As with most things, it's about choosing the right tools for the job. You can mix-and-match which tools you use at which stage of the macro. It can be a single
Execute an AppleScript action that constitutes the entire macro (most of mine are, in fact), but you can also do one bit with AppleScript, the next bit with some proper KM "macro-ing", and a wee shell script to round it off.
Which leads me to one suggestion that eliminates a good chunk of your macro actions with a single line of shell script: since it looks like you're creating a directory tree (one folder, then a folder inside that one, then a folder inside that one), this can be done extremely easily with
mkdir -p. As an example, say you wanted to ultimately end up with a folder structure that looked like this:
where none of these sub-folders presently exist; and inside folder
Smith, you would eventually like there to be folders called
Shoot; then this is how you would do it using an
Execute Shell Script action:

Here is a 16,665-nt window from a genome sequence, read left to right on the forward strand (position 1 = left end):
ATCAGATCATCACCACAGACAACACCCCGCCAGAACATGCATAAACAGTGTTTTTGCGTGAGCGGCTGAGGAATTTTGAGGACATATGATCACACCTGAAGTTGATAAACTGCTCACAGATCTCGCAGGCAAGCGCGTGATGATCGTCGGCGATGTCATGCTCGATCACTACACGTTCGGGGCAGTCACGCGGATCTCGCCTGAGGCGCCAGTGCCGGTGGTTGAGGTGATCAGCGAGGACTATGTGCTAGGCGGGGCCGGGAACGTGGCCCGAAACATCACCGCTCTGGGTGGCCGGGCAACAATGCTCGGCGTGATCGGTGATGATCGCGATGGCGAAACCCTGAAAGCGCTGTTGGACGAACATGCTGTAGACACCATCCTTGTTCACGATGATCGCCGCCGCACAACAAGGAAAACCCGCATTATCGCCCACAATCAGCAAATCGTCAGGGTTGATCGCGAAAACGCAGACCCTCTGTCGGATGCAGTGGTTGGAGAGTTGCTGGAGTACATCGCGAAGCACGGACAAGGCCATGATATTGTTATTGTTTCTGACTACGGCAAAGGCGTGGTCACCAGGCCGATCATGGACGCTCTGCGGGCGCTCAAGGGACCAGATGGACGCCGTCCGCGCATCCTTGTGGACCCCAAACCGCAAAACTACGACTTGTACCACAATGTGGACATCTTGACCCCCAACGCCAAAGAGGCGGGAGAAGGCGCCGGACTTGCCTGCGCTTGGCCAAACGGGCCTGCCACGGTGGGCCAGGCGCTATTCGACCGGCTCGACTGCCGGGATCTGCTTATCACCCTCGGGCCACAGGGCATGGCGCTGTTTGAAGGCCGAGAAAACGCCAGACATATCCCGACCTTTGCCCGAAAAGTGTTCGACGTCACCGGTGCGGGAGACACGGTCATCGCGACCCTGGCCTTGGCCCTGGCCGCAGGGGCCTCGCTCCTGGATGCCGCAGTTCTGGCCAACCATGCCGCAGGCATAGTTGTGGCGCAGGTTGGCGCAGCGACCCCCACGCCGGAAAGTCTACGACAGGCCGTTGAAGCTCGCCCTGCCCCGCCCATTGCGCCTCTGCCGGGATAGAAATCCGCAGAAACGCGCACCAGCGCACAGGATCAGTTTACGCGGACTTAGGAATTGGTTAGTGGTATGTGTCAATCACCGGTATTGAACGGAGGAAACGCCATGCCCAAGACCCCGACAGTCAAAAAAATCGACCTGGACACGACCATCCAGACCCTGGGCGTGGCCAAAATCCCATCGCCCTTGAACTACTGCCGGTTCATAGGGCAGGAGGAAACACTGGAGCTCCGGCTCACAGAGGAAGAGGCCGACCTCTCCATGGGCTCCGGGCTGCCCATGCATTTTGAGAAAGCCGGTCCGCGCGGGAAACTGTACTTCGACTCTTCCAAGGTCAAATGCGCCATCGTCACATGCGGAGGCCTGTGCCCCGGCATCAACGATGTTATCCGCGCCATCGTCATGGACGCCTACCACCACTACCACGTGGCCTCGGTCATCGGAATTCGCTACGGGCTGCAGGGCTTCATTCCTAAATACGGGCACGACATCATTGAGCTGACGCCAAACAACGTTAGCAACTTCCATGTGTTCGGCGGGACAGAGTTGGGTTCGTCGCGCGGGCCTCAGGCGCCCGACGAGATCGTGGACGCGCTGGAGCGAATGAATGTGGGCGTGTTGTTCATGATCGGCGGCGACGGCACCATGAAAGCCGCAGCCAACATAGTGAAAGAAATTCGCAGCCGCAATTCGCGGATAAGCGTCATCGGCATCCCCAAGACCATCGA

f="$(</dev/stdin)" # text input = %FinderInsertionLocation%
mkdir -p "$filepath" # -p ensures all folders in the path are created
cd "$filepath" # Switch into the $KMVAR_Agent_2 directory,
# inside which we create...
mkdir Photos Plans Shoot # ...these three folders
If it's not implicitly evident, the name of the sub-folder of
Property Details is retrieved from a KM variable called
"date" (which I had set to
2018-06-16), and the name of sub-folder of this is retrieved ffrom the KM variable
"Agent 2" (which I had set to
It's 5 lines of script in total, but the one line that replaces all of those
Create New Folder actions that were giving you so much misery is
mkdir -p /Path/of/Folders/To/Create; and the second use of
mkdir then creates those three individual folders that all live inside the same directory.
Here's a schematic of the final result:
│ └──Property Details